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    Here’s what I think: My first ELAM protest

    I had a busy day last Monday, but with cancelled plans in the evening giving me a few hours with nothing to do, I asked myself “what better way could I spend my evening than watching neo-nazis?”. I concluded there was no better way, and headed towards Ledra Palace ready to take it all in.

    Here's what I think: My first ELAM protest 1
    Tom Cleaver

    I didn’t know exactly what to expect – the organised physical violence of Golden Dawn in Greece has never quite been replicated by their Cypriot wing, but doubtless unsavoury characters were going to be present. This much was evident on my arrival about half an hour before the event began – a small number of Turkish Cypriots were watching the gathering crowd from the Yiğitler Burcu Park which sits on the western city wall which acts as the border between Cyprus’ two sides, and they were subjected to obscenities by passers by below. Not that it bothered them too much – the walls, among other things, very much provided safety.

    The next thing that caught my eye was the sheer number of buses arriving at the scene. There must have been twelve or thirteen buses full of people which went past me as I stood opposite the walls, yet when I made my way up to Ledra Palace itself there were not twelve or thirteen buses worth of people there. I can only assume that the bars in and around central Nicosia must have been full that evening, because I can’t think of where else they would have all gone.

    Unlike what seemed like the majority of the ELAMites in Nicosia, I didn’t choose that moment to head to the pub, and instead went to see what would happen next. What happened next was about eighty men in combat trousers marching in time. They were chanting as they marched, with “Turks, die!” a favourite among other equally imaginative numbers. One of them had a red flag, so I’m guessing he got the wrong memo or something. Once they were done with their marching, the national anthem of Greece got its first rendition, and then they disappeared, presumably to the pub with the rest of the people I hadn’t seen since the buses arrived.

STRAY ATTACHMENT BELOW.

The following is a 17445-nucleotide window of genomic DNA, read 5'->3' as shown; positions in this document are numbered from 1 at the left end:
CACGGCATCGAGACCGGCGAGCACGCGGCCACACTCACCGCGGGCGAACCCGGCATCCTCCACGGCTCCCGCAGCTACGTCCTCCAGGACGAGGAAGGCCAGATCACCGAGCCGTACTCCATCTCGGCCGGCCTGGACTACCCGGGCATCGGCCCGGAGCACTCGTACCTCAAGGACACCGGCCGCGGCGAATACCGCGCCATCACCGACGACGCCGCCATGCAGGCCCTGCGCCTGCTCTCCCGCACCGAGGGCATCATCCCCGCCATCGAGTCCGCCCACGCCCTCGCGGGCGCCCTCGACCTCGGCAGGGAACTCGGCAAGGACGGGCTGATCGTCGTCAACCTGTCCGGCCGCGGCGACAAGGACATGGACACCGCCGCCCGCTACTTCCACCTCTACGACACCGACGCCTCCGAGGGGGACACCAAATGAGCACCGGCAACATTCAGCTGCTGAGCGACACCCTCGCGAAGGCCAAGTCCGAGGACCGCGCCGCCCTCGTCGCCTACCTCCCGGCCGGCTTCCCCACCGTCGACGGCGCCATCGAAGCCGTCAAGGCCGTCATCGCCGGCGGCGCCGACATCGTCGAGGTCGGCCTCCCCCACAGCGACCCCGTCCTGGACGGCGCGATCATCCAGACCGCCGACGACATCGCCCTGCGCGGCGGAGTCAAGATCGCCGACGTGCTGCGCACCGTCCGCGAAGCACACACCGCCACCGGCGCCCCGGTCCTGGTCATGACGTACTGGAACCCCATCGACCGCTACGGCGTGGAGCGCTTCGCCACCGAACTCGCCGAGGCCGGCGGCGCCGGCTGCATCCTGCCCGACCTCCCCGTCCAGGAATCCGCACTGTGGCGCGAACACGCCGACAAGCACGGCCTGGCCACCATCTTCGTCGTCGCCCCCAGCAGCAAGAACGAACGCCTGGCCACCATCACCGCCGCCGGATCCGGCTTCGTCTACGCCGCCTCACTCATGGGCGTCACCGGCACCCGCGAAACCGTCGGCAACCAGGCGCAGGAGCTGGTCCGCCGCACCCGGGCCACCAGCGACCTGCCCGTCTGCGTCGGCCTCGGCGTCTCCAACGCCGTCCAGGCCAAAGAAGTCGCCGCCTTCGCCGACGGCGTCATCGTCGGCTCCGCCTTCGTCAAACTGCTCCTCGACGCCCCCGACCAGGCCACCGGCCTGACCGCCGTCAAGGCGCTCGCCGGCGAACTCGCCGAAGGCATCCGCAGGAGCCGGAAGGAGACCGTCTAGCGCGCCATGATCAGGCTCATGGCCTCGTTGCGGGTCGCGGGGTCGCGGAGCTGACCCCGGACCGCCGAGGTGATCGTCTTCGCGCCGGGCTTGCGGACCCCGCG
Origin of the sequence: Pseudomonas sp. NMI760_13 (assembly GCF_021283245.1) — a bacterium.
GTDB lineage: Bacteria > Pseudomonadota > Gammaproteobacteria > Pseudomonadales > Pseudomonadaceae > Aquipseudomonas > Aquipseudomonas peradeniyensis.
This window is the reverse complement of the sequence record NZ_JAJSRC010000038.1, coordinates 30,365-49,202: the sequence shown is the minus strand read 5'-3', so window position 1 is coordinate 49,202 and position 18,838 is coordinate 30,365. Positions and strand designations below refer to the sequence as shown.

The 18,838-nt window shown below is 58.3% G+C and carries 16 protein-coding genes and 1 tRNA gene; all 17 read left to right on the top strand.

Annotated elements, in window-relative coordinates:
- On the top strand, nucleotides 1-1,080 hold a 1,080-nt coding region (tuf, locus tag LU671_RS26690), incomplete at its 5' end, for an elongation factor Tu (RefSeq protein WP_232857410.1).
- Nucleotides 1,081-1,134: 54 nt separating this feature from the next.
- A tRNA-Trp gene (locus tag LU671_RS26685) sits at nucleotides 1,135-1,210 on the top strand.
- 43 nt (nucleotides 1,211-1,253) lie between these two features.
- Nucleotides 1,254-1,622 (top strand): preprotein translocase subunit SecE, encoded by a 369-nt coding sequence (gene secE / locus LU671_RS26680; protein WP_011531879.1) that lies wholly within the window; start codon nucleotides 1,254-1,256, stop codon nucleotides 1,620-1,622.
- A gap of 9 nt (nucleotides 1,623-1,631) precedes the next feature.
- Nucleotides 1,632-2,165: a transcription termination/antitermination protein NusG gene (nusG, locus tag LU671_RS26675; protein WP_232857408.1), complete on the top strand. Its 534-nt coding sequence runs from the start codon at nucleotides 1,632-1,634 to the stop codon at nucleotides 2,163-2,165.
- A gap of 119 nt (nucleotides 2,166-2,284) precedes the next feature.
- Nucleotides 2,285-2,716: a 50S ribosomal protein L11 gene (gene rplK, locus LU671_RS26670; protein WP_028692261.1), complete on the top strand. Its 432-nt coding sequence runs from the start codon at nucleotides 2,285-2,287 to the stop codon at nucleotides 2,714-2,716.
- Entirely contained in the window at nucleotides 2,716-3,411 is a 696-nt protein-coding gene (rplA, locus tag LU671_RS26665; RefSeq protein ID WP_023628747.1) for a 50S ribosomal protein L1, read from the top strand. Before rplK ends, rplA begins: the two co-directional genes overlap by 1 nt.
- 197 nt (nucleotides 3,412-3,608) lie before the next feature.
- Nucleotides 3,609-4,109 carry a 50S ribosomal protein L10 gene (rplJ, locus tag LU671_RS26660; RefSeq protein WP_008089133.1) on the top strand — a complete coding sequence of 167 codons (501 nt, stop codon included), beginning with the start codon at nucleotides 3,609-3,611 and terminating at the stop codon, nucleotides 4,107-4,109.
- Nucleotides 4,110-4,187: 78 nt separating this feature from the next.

It was a ferocity I’d equate more with Macclesfield Town than Mussolini

    As it got dark, those of us who remained were treated to speeches. I was somewhat surprised that the central theme of the speeches was in fact not Cyprus, but the Ayasofya. Cyprus did get a few mentions, including one speaker mentioning the “coast of Morphou” which is not a coastal town, but the Ayasofya took precedence that night – when the speakers could get a word in edgeways, that was. Speeches faced constant interruptions by people shouting and chanting – to be honest, it was a ferocity I’d equate more with Macclesfield Town than Mussolini, but they made enough noise to put the speakers off.

    An older man attempting to give a history lecture from the Mycenaeans to the present day had his speech completely derailed by chanting, at which point he simply gave up and walked off stage. Even party leader Christos Christou couldn’t stop them. He bumbled through what he had to say, a pre-prepared speech that I’m sure brought the house down in his bathroom mirror but in reality sounded like a chore to get through, as more and more people left the scene.

    Shortly after, I decided I’d seen enough. After having seen all those buses arrive at the start, I was pretty sure that the remaining crowd could have fit snugly into a taxi. This was the big, scary ELAM, apparently. As far as I could see, they were not very well put together, not very bright, and not many of them could really be bothered. This is an organisation we should laugh at – I know I was last Monday night.

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